One of the voices haltingly recalled something that was half-address, half-directions, and Rhysel took it to be good enough. She backed out of the house, went aloft, and searched.
In time, she located the witch shop ("Ahin's", said its helpful sign) and landed in front of it. The door was propped open. "Is my fiancé here?" she demanded of the girl behind the counter.
"If your fiancé's Aar Ahin's Brother," replied the girl. She was a blond elf with her hair up in thin braids, wearing an apron and leaning on the till.
Rhysel's panic was momentarily derailed by the appellation. "Aar Ahin's Brother?"
"We can't really call him Aar Kithen. That's Ahin's last name too," explained the girl. "And he won't let us use his first name. So he's Aar Ahin's Brother. I saw him come in earlier and he went in the back room to test something for Ahin. I guess they're hanging out or something."
"I don't think so," Rhysel muttered. The hair on her arms stood up when the girl said the words test something. She stalked towards the door.
"You can't go in there," the girl said.
Rhysel's temper was starting to fray, even not knowing what specifically Ahin had done; in Ahin's absence the girl was the only target, but clearly not an appropriate one. She swallowed the impulse to snap at the young elf. "Why is that?"
"Ahin doesn't let anyone but apprentices in the back room. Sometimes he clears us out too - secret recipes."
"What's your name?" Rhysel asked.
The name sounded familiar, but Rhysel didn't let that distract her. "Marin, I need you to go back and get my fiancé out for me. Or get Ahin out so I can talk to him."
"I can't leave the till..."
"There's no one in the shop," Rhysel said, sweeping her arms wide. "If you won't, I'll mindspeak to Ahin, but I wouldn't want him to find that startling enough to drop anything volatile and hurt an innocent apprentice or my fiancé."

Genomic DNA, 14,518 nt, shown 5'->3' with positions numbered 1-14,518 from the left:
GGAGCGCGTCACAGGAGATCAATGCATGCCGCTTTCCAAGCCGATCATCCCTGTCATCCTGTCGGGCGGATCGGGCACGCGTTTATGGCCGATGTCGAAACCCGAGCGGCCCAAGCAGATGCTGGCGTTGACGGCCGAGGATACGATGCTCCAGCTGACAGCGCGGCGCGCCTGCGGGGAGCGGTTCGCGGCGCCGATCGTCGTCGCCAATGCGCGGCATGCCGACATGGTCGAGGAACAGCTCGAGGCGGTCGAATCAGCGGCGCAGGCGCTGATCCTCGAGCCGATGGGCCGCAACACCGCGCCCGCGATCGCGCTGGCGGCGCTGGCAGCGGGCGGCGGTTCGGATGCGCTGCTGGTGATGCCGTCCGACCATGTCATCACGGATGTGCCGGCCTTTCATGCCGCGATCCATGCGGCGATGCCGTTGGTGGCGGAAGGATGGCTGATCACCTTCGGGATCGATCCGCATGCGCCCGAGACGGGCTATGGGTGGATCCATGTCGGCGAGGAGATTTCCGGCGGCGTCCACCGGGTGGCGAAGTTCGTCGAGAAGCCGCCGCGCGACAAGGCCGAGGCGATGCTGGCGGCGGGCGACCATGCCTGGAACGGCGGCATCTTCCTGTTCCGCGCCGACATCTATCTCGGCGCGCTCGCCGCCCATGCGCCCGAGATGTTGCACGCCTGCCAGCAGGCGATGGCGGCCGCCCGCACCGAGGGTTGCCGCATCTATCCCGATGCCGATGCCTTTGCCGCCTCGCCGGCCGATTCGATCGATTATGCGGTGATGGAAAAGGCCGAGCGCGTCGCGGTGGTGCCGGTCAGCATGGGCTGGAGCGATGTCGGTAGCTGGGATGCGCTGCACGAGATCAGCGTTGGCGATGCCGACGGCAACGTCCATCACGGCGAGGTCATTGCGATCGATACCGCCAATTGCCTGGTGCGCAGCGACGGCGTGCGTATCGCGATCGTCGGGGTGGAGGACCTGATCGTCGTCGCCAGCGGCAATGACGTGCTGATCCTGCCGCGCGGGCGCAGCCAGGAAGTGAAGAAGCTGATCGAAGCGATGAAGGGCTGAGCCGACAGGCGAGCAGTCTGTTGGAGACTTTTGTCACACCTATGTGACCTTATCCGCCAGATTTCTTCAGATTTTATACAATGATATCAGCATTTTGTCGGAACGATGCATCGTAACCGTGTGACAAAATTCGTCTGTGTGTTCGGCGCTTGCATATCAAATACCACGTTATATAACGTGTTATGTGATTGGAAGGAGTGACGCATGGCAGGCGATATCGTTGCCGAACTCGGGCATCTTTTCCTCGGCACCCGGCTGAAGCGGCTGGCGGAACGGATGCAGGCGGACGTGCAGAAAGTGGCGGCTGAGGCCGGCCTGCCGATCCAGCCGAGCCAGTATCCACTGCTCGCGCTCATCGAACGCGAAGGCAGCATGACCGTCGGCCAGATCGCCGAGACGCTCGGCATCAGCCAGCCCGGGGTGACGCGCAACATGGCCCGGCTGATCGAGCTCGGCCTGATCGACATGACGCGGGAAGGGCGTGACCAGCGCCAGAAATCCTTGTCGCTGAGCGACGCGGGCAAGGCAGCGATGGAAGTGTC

"Uh," said Marin. "I can poke my head in real quick..." She hopped down from her stool behind the counter and opened the door, enough to give clearance to her long ears, and called into the back room, "Ahin, your future sister-in-law wants you!"
"Esten needs to stop letting his flings think he's going to marry them!" Ahin shouted back. "Tell her that!"
"She's looking for Aar Your Brother, not Esten," Marin told him.
There was a silence, and then with a loud sigh, Ahin called, "You can let her in."
Rhysel pushed past Marin before the girl was entirely through making way. When she was into the back room, she searched it for Tekaal - there were shelves of ingredients in jars and bundles, half-full boxes of vials and corks, strings of garlic and sprigs of herbs hanging from the ceiling, eight cauldrons (two full) along the left side of the room, and - slumped, half-propped-up by the wall Marin stood in front of when she minded the till - Tekaal. Asleep - or knocked out - or comatose - she couldn't tell. Rhysel dropped to her knees beside him.
"I'm checking his heartbeat and breathing regularly. If he doesn't wake up on his own in two angles, I'm trying a dose of wakeflower; if that doesn't do it, I'm going to try pep elixir; and if that doesn't do it either I'm giving up and hauling him to a light," Ahin said. "And, future sister-in-law, Marin said? Welcome in advance to the fam-"
"What in the gods' name did you do to him?" Rhysel cried, touching Tekaal's wrist. There was a pulse, and breath warmed her hand when she hovered it in front of his face, but he was so still.
"He was testing a potion for me -"
"He's unconscious! He wouldn't have taken a sleeping potion when he was planning to pick me up later!"
"It's not a sleeping potion. It's an anti-channeling-sting potion. The apprentices all took some and they were fine, but they don't usually cast spells that sting, and Tekaal's a wizard, so -"